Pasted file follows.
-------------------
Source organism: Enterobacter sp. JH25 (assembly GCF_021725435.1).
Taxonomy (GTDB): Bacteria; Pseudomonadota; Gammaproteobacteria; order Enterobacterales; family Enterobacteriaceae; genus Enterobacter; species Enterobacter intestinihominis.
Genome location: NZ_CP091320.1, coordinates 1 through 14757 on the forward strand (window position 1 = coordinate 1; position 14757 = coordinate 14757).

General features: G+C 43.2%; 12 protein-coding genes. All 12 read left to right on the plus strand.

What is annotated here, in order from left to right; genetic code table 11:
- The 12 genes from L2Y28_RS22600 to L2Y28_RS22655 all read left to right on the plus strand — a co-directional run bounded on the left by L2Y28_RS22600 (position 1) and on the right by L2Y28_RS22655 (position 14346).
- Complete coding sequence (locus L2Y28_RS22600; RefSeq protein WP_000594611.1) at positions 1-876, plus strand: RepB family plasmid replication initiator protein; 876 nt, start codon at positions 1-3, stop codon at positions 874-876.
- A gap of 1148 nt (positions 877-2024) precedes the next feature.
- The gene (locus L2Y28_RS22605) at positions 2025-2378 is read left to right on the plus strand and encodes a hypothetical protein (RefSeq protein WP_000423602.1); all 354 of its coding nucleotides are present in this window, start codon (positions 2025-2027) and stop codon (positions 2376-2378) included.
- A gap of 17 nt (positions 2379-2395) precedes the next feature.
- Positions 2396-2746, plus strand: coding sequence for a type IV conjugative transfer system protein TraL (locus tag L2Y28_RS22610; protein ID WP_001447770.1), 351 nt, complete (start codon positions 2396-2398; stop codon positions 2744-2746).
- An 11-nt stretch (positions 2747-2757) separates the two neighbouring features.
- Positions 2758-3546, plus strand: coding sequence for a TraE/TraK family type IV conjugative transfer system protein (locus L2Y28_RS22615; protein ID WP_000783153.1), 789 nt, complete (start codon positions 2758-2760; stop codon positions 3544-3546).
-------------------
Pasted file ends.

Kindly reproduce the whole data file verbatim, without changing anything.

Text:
Source organism: Enterobacter sp. JH25 (assembly GCF_021725435.1).
Taxonomy (GTDB): Bacteria; Pseudomonadota; Gammaproteobacteria; order Enterobacterales; family Enterobacteriaceae; genus Enterobacter; species Enterobacter intestinihominis.
Genome location: NZ_CP091320.1, coordinates 1 through 14757 on the forward strand (window position 1 = coordinate 1; position 14757 = coordinate 14757).

General features: G+C 43.2%; 12 protein-coding genes. All 12 read left to right on the plus strand.

What is annotated here, in order from left to right; genetic code table 11:
- The 12 genes from L2Y28_RS22600 to L2Y28_RS22655 all read left to right on the plus strand — a co-directional run bounded on the left by L2Y28_RS22600 (position 1) and on the right by L2Y28_RS22655 (position 14346).
- Complete coding sequence (locus L2Y28_RS22600; RefSeq protein WP_000594611.1) at positions 1-876, plus strand: RepB family plasmid replication initiator protein; 876 nt, start codon at positions 1-3, stop codon at positions 874-876.
- A gap of 1148 nt (positions 877-2024) precedes the next feature.
- The gene (locus L2Y28_RS22605) at positions 2025-2378 is read left to right on the plus strand and encodes a hypothetical protein (RefSeq protein WP_000423602.1); all 354 of its coding nucleotides are present in this window, start codon (positions 2025-2027) and stop codon (positions 2376-2378) included.
- A gap of 17 nt (positions 2379-2395) precedes the next feature.
- Positions 2396-2746, plus strand: coding sequence for a type IV conjugative transfer system protein TraL (locus tag L2Y28_RS22610; protein ID WP_001447770.1), 351 nt, complete (start codon positions 2396-2398; stop codon positions 2744-2746).
- An 11-nt stretch (positions 2747-2757) separates the two neighbouring features.
- Positions 2758-3546, plus strand: coding sequence for a TraE/TraK family type IV conjugative transfer system protein (locus L2Y28_RS22615; protein ID WP_000783153.1), 789 nt, complete (start codon positions 2758-2760; stop codon positions 3544-3546).